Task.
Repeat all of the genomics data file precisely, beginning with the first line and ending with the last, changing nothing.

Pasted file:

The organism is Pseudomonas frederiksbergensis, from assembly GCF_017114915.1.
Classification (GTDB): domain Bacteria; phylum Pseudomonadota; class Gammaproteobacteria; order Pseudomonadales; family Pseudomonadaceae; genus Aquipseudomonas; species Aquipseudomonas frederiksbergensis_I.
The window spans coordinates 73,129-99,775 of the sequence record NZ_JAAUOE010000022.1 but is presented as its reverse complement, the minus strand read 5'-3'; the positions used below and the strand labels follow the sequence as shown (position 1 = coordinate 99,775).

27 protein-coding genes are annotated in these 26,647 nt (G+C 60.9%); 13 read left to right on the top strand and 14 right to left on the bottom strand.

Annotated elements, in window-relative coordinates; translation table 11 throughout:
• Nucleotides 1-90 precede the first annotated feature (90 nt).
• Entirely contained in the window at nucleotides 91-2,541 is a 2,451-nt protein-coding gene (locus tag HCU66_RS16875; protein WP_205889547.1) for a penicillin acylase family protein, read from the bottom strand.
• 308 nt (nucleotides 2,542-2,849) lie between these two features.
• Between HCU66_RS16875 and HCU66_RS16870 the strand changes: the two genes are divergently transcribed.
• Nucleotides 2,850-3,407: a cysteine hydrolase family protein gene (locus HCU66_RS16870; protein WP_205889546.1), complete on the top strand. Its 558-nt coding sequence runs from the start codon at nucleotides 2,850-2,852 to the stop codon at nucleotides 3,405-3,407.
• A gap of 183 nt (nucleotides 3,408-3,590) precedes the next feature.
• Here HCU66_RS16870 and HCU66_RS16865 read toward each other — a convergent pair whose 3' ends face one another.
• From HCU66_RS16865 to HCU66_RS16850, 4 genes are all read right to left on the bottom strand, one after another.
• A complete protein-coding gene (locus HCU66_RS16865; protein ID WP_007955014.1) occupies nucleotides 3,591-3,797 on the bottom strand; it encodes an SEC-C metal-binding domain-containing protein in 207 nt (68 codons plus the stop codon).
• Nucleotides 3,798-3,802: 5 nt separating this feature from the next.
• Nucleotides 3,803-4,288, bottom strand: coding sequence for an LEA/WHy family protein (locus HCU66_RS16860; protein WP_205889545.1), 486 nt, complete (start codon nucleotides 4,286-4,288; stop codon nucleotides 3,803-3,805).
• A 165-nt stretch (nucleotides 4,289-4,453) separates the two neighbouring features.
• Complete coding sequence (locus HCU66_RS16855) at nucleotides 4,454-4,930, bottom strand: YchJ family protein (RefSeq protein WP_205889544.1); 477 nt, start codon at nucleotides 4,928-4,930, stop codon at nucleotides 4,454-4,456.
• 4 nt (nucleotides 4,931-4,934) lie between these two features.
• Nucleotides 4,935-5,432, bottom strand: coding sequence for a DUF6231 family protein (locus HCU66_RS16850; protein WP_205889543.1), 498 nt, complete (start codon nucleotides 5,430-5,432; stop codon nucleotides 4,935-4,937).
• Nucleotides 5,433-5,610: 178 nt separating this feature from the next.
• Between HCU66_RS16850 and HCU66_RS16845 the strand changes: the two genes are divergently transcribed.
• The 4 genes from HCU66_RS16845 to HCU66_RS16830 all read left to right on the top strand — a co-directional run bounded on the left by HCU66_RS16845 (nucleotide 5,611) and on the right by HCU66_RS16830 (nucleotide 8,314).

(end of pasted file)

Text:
The organism is Pseudomonas frederiksbergensis, from assembly GCF_017114915.1.
Classification (GTDB): domain Bacteria; phylum Pseudomonadota; class Gammaproteobacteria; order Pseudomonadales; family Pseudomonadaceae; genus Aquipseudomonas; species Aquipseudomonas frederiksbergensis_I.
The window spans coordinates 73,129-99,775 of the sequence record NZ_JAAUOE010000022.1 but is presented as its reverse complement, the minus strand read 5'-3'; the positions used below and the strand labels follow the sequence as shown (position 1 = coordinate 99,775).

27 protein-coding genes are annotated in these 26,647 nt (G+C 60.9%); 13 read left to right on the top strand and 14 right to left on the bottom strand.

Annotated elements, in window-relative coordinates; translation table 11 throughout:
• Nucleotides 1-90 precede the first annotated feature (90 nt).
• Entirely contained in the window at nucleotides 91-2,541 is a 2,451-nt protein-coding gene (locus tag HCU66_RS16875; protein WP_205889547.1) for a penicillin acylase family protein, read from the bottom strand.
• 308 nt (nucleotides 2,542-2,849) lie between these two features.
• Between HCU66_RS16875 and HCU66_RS16870 the strand changes: the two genes are divergently transcribed.
• Nucleotides 2,850-3,407: a cysteine hydrolase family protein gene (locus HCU66_RS16870; protein WP_205889546.1), complete on the top strand. Its 558-nt coding sequence runs from the start codon at nucleotides 2,850-2,852 to the stop codon at nucleotides 3,405-3,407.
• A gap of 183 nt (nucleotides 3,408-3,590) precedes the next feature.
• Here HCU66_RS16870 and HCU66_RS16865 read toward each other — a convergent pair whose 3' ends face one another.
• From HCU66_RS16865 to HCU66_RS16850, 4 genes are all read right to left on the bottom strand, one after another.
• A complete protein-coding gene (locus HCU66_RS16865; protein ID WP_007955014.1) occupies nucleotides 3,591-3,797 on the bottom strand; it encodes an SEC-C metal-binding domain-containing protein in 207 nt (68 codons plus the stop codon).
• Nucleotides 3,798-3,802: 5 nt separating this feature from the next.
• Nucleotides 3,803-4,288, bottom strand: coding sequence for an LEA/WHy family protein (locus HCU66_RS16860; protein WP_205889545.1), 486 nt, complete (start codon nucleotides 4,286-4,288; stop codon nucleotides 3,803-3,805).
• A 165-nt stretch (nucleotides 4,289-4,453) separates the two neighbouring features.
• Complete coding sequence (locus HCU66_RS16855) at nucleotides 4,454-4,930, bottom strand: YchJ family protein (RefSeq protein WP_205889544.1); 477 nt, start codon at nucleotides 4,928-4,930, stop codon at nucleotides 4,454-4,456.
• 4 nt (nucleotides 4,931-4,934) lie between these two features.
• Nucleotides 4,935-5,432, bottom strand: coding sequence for a DUF6231 family protein (locus HCU66_RS16850; protein WP_205889543.1), 498 nt, complete (start codon nucleotides 5,430-5,432; stop codon nucleotides 4,935-4,937).
• Nucleotides 5,433-5,610: 178 nt separating this feature from the next.
• Between HCU66_RS16850 and HCU66_RS16845 the strand changes: the two genes are divergently transcribed.
• The 4 genes from HCU66_RS16845 to HCU66_RS16830 all read left to right on the top strand — a co-directional run bounded on the left by HCU66_RS16845 (nucleotide 5,611) and on the right by HCU66_RS16830 (nucleotide 8,314).